Now that your little scallywags have their own Deckhand sweaters, it's time to get yours. But how about a bit of shaping for a woman's curves, 3/4 sleeves, and a raglan yoke with button detail? This one is also just right for cool summer evenings on deck. And working it up in Cascade's Ultra Pima makes it a bit more refined. Let those little scallywags climb the riggingyou're going to loll on the deck!
Jogless stripes allow you to work this sweater in the round without your stripes spiraling out of control. A double-knitting trick keeps your placket happening all at once. Just sew on your buttons and weave your underarms, and you'll be ready to set sail.
21 stitches x 28 rows = 4" in Stockinette Stitch
I live and knit in New York City and Bath, Maine, with my husband and our three children, getting my style fix in the one and my New England (Red Sox/cranberry bog/lobster roll/chilly nights in need ...
I live and knit in New York City and Bath, Maine, with my husband and our three children, getting my style fix in the one and my New England (Red Sox/cranberry bog/lobster roll/chilly nights in need of a sweater) fix in t'other.
Though I didn't realize it at the time, I've been a knitwear designer from my first large-scale knitting project, a poncho for which I wanted to use a different yarn than called for, as well as a different stitch pattern. The LYSO helping me with yarn looked at me like I was crazy!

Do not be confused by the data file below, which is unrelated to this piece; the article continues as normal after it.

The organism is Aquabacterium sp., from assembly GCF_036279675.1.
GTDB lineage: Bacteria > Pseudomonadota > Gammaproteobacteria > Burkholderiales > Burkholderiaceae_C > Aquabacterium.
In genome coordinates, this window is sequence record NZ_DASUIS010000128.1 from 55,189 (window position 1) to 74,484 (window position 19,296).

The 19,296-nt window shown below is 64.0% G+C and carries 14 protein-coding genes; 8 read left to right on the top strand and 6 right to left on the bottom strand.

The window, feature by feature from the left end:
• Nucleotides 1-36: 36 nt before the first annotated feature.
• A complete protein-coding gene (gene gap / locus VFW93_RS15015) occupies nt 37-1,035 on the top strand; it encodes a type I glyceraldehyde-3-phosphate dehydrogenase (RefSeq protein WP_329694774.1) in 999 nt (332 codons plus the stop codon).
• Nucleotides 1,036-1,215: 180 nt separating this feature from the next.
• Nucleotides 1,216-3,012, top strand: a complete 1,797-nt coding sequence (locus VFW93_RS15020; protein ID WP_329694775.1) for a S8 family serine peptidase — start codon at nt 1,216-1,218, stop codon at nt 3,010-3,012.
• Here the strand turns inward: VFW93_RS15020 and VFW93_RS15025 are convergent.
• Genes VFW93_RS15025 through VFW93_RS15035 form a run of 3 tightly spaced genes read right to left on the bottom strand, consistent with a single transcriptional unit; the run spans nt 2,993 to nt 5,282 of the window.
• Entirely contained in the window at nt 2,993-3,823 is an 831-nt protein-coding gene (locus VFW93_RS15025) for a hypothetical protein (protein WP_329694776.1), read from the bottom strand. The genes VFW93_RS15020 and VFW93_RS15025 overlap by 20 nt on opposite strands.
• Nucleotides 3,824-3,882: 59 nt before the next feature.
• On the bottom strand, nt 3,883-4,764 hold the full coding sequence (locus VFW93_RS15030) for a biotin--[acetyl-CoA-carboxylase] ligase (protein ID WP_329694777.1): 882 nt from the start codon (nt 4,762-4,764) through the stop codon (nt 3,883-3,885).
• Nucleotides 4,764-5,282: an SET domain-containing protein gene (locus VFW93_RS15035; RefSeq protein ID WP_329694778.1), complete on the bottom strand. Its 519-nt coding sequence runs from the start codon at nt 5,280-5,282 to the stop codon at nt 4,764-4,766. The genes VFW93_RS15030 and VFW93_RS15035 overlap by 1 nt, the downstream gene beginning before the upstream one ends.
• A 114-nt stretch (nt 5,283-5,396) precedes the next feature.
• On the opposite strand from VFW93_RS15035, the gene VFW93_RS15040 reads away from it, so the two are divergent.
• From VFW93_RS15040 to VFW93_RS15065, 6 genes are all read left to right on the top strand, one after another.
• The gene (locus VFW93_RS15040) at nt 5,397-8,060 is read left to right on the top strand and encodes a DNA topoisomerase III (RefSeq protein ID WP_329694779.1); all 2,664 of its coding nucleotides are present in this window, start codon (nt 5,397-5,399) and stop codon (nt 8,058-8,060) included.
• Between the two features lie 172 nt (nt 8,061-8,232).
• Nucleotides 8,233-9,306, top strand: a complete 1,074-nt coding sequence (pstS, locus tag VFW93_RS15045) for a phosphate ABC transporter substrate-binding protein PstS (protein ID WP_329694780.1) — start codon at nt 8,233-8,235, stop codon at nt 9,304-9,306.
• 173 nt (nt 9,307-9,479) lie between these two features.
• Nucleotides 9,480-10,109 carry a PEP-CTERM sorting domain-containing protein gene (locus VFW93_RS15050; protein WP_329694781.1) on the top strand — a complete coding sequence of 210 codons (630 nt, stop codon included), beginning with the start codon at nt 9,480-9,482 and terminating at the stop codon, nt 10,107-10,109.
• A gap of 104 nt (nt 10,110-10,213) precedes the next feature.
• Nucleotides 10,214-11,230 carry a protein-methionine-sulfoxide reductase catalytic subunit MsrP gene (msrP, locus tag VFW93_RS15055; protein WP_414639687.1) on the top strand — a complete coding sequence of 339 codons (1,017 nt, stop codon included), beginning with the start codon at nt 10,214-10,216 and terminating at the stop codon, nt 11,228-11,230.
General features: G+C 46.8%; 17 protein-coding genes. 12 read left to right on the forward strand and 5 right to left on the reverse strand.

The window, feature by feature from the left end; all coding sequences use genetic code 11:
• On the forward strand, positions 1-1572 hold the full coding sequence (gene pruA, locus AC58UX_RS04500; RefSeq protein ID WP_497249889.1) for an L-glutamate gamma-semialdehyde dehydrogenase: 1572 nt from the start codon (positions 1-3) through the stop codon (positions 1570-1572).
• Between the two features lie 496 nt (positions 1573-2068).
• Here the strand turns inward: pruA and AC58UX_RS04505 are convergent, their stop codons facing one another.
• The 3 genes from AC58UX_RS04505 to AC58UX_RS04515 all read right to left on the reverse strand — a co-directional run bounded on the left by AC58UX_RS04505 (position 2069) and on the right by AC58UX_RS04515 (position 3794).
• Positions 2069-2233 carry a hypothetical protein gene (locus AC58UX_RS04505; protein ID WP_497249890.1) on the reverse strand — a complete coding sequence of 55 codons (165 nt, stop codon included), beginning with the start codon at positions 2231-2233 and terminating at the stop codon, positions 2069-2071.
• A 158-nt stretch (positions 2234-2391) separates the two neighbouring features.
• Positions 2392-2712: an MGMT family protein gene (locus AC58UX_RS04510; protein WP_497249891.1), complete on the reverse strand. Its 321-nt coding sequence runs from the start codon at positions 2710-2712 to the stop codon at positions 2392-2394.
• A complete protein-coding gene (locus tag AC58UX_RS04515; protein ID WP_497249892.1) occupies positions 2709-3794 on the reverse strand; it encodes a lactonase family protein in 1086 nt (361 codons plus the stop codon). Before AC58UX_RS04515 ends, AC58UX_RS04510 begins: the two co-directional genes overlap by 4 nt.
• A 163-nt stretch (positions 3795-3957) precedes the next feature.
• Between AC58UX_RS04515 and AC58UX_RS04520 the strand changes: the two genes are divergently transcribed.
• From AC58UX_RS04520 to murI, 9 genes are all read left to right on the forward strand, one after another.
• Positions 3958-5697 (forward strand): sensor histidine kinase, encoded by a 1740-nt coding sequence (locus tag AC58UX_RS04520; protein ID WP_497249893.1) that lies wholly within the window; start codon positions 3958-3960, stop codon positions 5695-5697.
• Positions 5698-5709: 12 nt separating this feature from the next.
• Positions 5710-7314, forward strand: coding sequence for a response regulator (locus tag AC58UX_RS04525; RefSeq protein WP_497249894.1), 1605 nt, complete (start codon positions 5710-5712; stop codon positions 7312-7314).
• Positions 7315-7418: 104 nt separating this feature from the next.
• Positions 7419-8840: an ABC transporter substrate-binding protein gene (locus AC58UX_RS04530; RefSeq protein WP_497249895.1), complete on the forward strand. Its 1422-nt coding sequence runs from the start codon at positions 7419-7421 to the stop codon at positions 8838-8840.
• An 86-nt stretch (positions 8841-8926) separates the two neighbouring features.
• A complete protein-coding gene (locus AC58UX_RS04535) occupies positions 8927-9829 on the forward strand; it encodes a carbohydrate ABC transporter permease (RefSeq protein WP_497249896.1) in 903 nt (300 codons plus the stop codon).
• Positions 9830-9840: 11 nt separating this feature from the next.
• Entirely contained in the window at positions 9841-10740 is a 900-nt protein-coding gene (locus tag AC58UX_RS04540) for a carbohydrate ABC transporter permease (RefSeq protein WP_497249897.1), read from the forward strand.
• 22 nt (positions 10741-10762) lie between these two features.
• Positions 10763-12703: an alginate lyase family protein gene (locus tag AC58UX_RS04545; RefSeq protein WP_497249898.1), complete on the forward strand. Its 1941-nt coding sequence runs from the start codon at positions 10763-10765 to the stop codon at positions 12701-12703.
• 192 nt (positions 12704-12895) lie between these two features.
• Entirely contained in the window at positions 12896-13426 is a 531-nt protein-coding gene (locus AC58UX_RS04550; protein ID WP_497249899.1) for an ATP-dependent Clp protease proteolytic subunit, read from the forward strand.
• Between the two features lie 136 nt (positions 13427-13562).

I've always wanted to make things the way I want them. Is that so wrong?
But it wasn't until I read Elizabeth Zimmermann’s books that I found the confidence to really start designing. I prefer working in the round/all in one piece to take advantage of knit fabric's flexibility. Sweaters are my main interest, but I also like accessories and other small projects that allow me to explore new techniques and stitches while watching my children play at the park.
Before diving into knitwear design, I lived in Boston, where I learned to knit, and worked as an art director in book publishing. Happily, the building blocks of design translated from graphic to knitwear for me. It's like writing a sonnet: there are strict rules about form (book covers should display the title and author, sweaters should have openings for head/hands/body and be constructed from knitted fabric), but within those forms there is boundless room for creativity.
My patterns have been published in Knitty.com, Jane Austen Knits, and Knitscene.